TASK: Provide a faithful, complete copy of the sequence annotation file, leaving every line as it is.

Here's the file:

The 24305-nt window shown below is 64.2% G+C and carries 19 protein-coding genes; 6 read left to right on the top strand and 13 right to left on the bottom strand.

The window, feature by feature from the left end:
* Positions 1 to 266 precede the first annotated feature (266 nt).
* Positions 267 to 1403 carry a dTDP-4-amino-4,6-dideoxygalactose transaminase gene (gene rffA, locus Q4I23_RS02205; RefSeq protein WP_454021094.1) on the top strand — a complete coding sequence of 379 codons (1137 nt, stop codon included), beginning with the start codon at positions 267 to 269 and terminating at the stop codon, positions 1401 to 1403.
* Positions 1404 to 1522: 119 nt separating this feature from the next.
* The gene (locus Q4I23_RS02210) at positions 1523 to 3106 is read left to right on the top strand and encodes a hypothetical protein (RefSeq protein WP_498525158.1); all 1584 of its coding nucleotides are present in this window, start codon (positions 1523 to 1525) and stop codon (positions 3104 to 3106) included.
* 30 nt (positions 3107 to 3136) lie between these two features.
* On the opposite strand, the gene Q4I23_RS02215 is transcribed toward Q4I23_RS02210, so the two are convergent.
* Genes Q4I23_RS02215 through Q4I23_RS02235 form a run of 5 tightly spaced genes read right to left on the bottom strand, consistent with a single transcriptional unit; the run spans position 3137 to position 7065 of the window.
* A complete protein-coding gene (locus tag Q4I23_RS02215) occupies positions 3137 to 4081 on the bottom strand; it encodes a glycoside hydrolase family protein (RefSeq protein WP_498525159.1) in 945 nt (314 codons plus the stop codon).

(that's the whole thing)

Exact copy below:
The 24305-nt window shown below is 64.2% G+C and carries 19 protein-coding genes; 6 read left to right on the top strand and 13 right to left on the bottom strand.

The window, feature by feature from the left end:
* Positions 1 to 266 precede the first annotated feature (266 nt).
* Positions 267 to 1403 carry a dTDP-4-amino-4,6-dideoxygalactose transaminase gene (gene rffA, locus Q4I23_RS02205; RefSeq protein WP_454021094.1) on the top strand — a complete coding sequence of 379 codons (1137 nt, stop codon included), beginning with the start codon at positions 267 to 269 and terminating at the stop codon, positions 1401 to 1403.
* Positions 1404 to 1522: 119 nt separating this feature from the next.
* The gene (locus Q4I23_RS02210) at positions 1523 to 3106 is read left to right on the top strand and encodes a hypothetical protein (RefSeq protein WP_498525158.1); all 1584 of its coding nucleotides are present in this window, start codon (positions 1523 to 1525) and stop codon (positions 3104 to 3106) included.
* 30 nt (positions 3107 to 3136) lie between these two features.
* On the opposite strand, the gene Q4I23_RS02215 is transcribed toward Q4I23_RS02210, so the two are convergent.
* Genes Q4I23_RS02215 through Q4I23_RS02235 form a run of 5 tightly spaced genes read right to left on the bottom strand, consistent with a single transcriptional unit; the run spans position 3137 to position 7065 of the window.
* A complete protein-coding gene (locus tag Q4I23_RS02215) occupies positions 3137 to 4081 on the bottom strand; it encodes a glycoside hydrolase family protein (RefSeq protein WP_498525159.1) in 945 nt (314 codons plus the stop codon).